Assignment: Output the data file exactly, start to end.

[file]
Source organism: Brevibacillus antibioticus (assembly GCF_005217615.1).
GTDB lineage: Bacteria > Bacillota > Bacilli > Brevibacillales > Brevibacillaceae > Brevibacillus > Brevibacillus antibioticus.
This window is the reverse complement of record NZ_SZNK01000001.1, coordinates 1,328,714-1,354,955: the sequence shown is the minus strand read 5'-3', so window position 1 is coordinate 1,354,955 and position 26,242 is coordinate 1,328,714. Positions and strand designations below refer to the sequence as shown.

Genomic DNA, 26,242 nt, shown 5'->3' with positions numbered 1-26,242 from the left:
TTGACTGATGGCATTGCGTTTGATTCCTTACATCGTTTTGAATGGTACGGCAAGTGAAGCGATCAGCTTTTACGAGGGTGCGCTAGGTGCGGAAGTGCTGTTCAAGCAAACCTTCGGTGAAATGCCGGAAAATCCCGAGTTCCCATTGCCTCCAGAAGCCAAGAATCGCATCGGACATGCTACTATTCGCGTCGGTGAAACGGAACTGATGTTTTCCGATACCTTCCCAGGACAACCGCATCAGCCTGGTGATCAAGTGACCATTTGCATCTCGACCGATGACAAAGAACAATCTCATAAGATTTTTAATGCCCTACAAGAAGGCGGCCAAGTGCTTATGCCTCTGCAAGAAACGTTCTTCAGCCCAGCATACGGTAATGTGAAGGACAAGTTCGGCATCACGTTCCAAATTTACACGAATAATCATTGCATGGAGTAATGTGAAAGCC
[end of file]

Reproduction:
Source organism: Brevibacillus antibioticus (assembly GCF_005217615.1).
GTDB lineage: Bacteria > Bacillota > Bacilli > Brevibacillales > Brevibacillaceae > Brevibacillus > Brevibacillus antibioticus.
This window is the reverse complement of record NZ_SZNK01000001.1, coordinates 1,328,714-1,354,955: the sequence shown is the minus strand read 5'-3', so window position 1 is coordinate 1,354,955 and position 26,242 is coordinate 1,328,714. Positions and strand designations below refer to the sequence as shown.

Genomic DNA, 26,242 nt, shown 5'->3' with positions numbered 1-26,242 from the left:
TTGACTGATGGCATTGCGTTTGATTCCTTACATCGTTTTGAATGGTACGGCAAGTGAAGCGATCAGCTTTTACGAGGGTGCGCTAGGTGCGGAAGTGCTGTTCAAGCAAACCTTCGGTGAAATGCCGGAAAATCCCGAGTTCCCATTGCCTCCAGAAGCCAAGAATCGCATCGGACATGCTACTATTCGCGTCGGTGAAACGGAACTGATGTTTTCCGATACCTTCCCAGGACAACCGCATCAGCCTGGTGATCAAGTGACCATTTGCATCTCGACCGATGACAAAGAACAATCTCATAAGATTTTTAATGCCCTACAAGAAGGCGGCCAAGTGCTTATGCCTCTGCAAGAAACGTTCTTCAGCCCAGCATACGGTAATGTGAAGGACAAGTTCGGCATCACGTTCCAAATTTACACGAATAATCATTGCATGGAGTAATGTGAAAGCC